Overall importance of brokers

Five dominant culture representatives from the United States or the United Kingdom


Philosophy and Processes

Global competency reacts to changing world, does not call to change the world

Assessment should feature quantitative and qualitative indicators; comprise knowledge, skills, and attitudes; (no discussion of strengths, limitations, and trade-offs)

Vague means to develop students: teacher preparation; coursework in science, technology, sustainability, language, & history; pedagogies: group-work, interdisciplinary

Schools and families cause discrimination; education can solve those ills

Voices informing OECD thinking are published in multiple modes (e.g., Deardorff, whose work had the most novel ties to other authors).

Nodes 69 (Torney-Puerta) and 12 (Byram) have similar structural positions. In addition to representing the government agency community, Torney-Puerta also published with the peer review community; Byram published with the government agency communities.

Denser networks can move resources more quickly than networks with fewer ties (Daly, 2010), so one might posit that these authors’ publication modes might be more efficient at commonly initiating change or ideation if they were more shared.



The GCIW document was the sole data source, one chosen deliberately as OECD’s starting point to promote the “new, ambitious and still experimental approach to” global competency (Ramos & Schleicher, 2016, p. 2). GCIW presents OECD’s conceptualization of requisite knowledge, skills, attitudes, values, and competencies for life in 2030. To ease understanding for readers who have not yet encountered GCIW, it may be helpful to summarise its underlying precepts for developing its concept of global competency:


Modern: Traditional disciplinary curriculum should account for knowledges and understandings germane to the 21st century.


Non-discriminatory: Skills, attitudes, and values that shape human behavior should counter discriminatory behaviors learned at schools and within families or communities.


Reflective: Learning should foster abilities for reflective processes to help one learn best.


Targeted: Each learner should strive to achieve a small set of key competencies (e.g., acting autonomously) with competency signaling the ability to mobilise knowledge, skills, attitudes, and values, enabling one to engage with and act in the world.

The OECD visualize these points and their construction of global competencies in Figure 1.

Figure 1. OECD’s 2030 Framework (work in progress as presented in GCIW).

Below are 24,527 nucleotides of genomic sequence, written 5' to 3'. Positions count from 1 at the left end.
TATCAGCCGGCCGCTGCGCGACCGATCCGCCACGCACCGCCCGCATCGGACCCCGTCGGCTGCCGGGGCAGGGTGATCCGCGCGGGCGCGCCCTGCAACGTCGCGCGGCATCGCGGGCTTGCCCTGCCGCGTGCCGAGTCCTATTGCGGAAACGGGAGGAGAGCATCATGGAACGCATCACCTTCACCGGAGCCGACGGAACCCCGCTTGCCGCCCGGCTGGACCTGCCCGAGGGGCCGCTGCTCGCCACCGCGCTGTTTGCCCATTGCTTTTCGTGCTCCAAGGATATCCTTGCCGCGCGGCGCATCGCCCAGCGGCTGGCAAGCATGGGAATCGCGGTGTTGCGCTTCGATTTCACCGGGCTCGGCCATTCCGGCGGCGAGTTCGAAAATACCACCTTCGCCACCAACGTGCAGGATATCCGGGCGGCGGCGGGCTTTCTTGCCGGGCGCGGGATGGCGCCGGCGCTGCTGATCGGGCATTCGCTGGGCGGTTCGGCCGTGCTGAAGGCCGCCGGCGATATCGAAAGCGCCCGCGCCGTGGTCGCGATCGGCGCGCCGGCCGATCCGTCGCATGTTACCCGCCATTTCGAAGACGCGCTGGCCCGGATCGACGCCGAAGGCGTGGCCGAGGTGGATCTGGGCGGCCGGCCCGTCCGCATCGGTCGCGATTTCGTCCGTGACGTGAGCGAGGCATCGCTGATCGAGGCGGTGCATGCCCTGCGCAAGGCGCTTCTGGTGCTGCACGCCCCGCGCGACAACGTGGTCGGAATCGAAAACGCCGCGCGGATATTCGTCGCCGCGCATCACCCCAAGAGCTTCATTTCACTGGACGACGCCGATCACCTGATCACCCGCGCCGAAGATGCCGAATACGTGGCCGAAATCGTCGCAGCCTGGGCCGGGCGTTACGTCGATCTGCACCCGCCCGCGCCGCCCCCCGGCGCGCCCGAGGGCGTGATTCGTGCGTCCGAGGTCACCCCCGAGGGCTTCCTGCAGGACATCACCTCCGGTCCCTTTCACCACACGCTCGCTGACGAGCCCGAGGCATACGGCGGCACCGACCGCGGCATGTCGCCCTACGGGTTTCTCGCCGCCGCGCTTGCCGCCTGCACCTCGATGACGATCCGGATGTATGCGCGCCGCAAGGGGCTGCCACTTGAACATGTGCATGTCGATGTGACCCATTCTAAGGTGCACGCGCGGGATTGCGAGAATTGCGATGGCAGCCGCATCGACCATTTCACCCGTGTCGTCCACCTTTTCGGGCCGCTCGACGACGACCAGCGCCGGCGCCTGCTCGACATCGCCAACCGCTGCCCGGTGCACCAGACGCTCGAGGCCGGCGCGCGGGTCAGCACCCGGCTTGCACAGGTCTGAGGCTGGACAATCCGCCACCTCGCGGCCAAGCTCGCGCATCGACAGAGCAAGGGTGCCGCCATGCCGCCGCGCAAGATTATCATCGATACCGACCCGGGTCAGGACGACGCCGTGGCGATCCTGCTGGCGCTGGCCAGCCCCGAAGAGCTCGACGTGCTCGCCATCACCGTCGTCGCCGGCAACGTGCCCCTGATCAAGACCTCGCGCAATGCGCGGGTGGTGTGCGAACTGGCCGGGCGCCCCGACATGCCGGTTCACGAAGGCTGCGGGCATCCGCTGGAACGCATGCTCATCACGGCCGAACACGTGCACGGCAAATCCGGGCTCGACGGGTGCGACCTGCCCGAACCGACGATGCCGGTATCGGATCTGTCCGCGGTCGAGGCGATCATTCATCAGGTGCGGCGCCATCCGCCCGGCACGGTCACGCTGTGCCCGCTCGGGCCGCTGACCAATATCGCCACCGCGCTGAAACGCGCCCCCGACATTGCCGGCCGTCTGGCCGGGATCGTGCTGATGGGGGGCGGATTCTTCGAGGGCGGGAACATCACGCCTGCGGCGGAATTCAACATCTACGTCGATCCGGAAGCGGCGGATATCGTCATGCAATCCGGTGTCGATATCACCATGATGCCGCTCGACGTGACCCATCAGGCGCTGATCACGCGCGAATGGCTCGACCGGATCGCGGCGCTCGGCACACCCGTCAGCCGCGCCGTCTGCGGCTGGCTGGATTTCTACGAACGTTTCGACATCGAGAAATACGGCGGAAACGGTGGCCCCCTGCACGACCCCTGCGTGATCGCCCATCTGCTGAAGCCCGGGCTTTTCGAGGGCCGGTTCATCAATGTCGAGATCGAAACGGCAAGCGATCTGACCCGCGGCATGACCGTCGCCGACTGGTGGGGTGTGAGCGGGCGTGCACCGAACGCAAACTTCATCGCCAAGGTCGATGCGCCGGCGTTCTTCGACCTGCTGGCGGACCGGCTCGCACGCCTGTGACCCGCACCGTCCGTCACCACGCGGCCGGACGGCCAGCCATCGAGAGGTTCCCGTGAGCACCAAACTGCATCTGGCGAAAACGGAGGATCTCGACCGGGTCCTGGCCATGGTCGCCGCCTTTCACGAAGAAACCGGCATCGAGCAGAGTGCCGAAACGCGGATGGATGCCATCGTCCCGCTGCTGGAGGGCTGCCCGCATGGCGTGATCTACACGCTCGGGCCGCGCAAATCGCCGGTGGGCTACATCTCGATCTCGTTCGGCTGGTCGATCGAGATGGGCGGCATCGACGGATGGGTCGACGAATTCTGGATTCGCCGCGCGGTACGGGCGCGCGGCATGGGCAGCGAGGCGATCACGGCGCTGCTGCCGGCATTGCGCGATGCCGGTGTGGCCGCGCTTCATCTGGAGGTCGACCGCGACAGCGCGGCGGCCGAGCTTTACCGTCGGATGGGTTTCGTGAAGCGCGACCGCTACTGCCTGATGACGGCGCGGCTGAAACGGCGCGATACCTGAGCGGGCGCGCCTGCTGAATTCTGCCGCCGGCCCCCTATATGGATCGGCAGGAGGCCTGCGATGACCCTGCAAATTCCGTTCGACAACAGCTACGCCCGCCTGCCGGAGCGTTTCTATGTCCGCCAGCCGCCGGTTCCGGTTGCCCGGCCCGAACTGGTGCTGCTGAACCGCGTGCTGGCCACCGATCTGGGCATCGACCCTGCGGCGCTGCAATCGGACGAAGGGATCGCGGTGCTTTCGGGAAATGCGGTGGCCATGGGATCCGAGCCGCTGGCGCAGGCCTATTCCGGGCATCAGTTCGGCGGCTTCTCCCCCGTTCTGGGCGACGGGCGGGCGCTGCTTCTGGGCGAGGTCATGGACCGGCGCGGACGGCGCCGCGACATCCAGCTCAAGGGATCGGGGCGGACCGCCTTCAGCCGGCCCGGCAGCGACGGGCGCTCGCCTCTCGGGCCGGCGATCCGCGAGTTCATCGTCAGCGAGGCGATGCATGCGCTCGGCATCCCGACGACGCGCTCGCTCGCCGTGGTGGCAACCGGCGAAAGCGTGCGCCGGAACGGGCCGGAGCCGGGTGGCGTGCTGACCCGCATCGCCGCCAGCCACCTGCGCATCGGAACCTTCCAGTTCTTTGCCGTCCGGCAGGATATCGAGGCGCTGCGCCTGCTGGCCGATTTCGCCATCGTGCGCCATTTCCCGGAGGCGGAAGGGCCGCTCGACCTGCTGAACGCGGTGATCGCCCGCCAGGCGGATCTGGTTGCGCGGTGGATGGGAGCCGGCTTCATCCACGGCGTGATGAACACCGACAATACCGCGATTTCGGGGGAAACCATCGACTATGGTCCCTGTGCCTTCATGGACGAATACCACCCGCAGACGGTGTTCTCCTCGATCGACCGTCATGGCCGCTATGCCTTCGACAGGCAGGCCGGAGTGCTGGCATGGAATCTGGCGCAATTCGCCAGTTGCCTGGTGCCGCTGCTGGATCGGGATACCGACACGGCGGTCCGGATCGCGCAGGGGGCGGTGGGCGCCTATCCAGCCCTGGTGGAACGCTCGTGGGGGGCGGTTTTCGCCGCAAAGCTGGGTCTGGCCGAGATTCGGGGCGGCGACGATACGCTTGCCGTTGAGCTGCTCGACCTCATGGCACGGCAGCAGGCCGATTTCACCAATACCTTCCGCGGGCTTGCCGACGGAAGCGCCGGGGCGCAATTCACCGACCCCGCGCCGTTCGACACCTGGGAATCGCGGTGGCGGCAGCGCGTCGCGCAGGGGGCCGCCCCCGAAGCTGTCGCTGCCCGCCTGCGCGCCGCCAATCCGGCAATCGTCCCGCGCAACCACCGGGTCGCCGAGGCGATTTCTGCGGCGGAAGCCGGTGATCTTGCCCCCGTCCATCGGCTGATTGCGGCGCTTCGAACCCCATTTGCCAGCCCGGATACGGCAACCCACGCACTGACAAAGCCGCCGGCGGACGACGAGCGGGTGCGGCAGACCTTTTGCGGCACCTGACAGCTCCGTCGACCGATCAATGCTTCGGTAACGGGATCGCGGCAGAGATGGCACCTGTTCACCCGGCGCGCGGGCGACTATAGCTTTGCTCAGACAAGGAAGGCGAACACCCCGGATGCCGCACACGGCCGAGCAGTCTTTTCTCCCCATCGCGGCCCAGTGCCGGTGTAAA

We summarize our qualitative, quantitative, and mixed methods techniques in Table 2, but detail our procedures for conducting CDA and SNA, as well as our approach to combining findings from those methods, in the ensuing sections.

Table 2. Analytical Techniques for Qualitative, Quantitative, and Mixed Methods

Analytical technique

Critical discourse analysis

Social network analysis


Purpose of use

Reveal assumptions and implications of OECD’s language and assumed compatibilities or oppositions in GCIW.

Explore the interconnectivity and voice embedded in the OECD.

Develop a sequential collection of data that allows elaboration on an idea and expands data sets to enable more inquiry.

Key domains

Definitions: how OECD describes a future world.

Targets: who and/or what must change for global competency to be achieved.

Processes: methods schools can use to promote global competency.

Authority: locus of control for defining and measuring global competency.

Measurement: how global competency be measured.

Network density: number of ties a network presented as a proportion of its total possible number of ties.

Communities: groups of homogeneity within a network.

Brokers: potential of a node to mediate relations within the network.

Convergence: correspondence between data sets

Complementarity: data sets overlap, but offer distinct insights into a phenomenon

Contradiction: seeking opposing or incompatible results through iterative comparisons.

Critical Discourse Analysis (CDA). We conducted CDA to reveal assumptions and implications of OECD’s language, as well as the assumed compatibilities or oppositions that the GCIW document invokes. Fairclough (2010) points to discourse as an important form of social practice that both reproduces and changes knowledge, identities, and social relations, including power relations. Fairclough highlights three dimensions for CDA: discourse as texts, discursive practice (text production and consumption), and social practice. We focused our CDA on highlighting the assumptions and silences of GCIW regarding knowledge, identity, and relationships. We identified themes using a mixture of grounded theorizing and the critical CDA concepts of knowledge, identities, and assumed relationships (Fairclough, 2010). Two members of the research team identified codes independently. Their results revealed major commonalities and few initial points of difference, which led to double-coding to account for those points of difference following discussion among coders. The agreed-upon framework features five themes that correspond to the 5Ps, thus guiding our CDA process:


Definitions (philosophies): how OECD defines key terms, with particular attention to global competency, its conflation with other terms, and how OECD describes a future world that features global competency;


Targets (people and places): claims and assumptions about who and/or what must change for global competency to be achieved, or for global future prospects to improve;


Processes (processes): claims about methods that schools can use to promote global competency among their students;


Authority (power): claimed locus of control for defining and measuring global competency; and


Measurement (philosophies): how global competency can be measured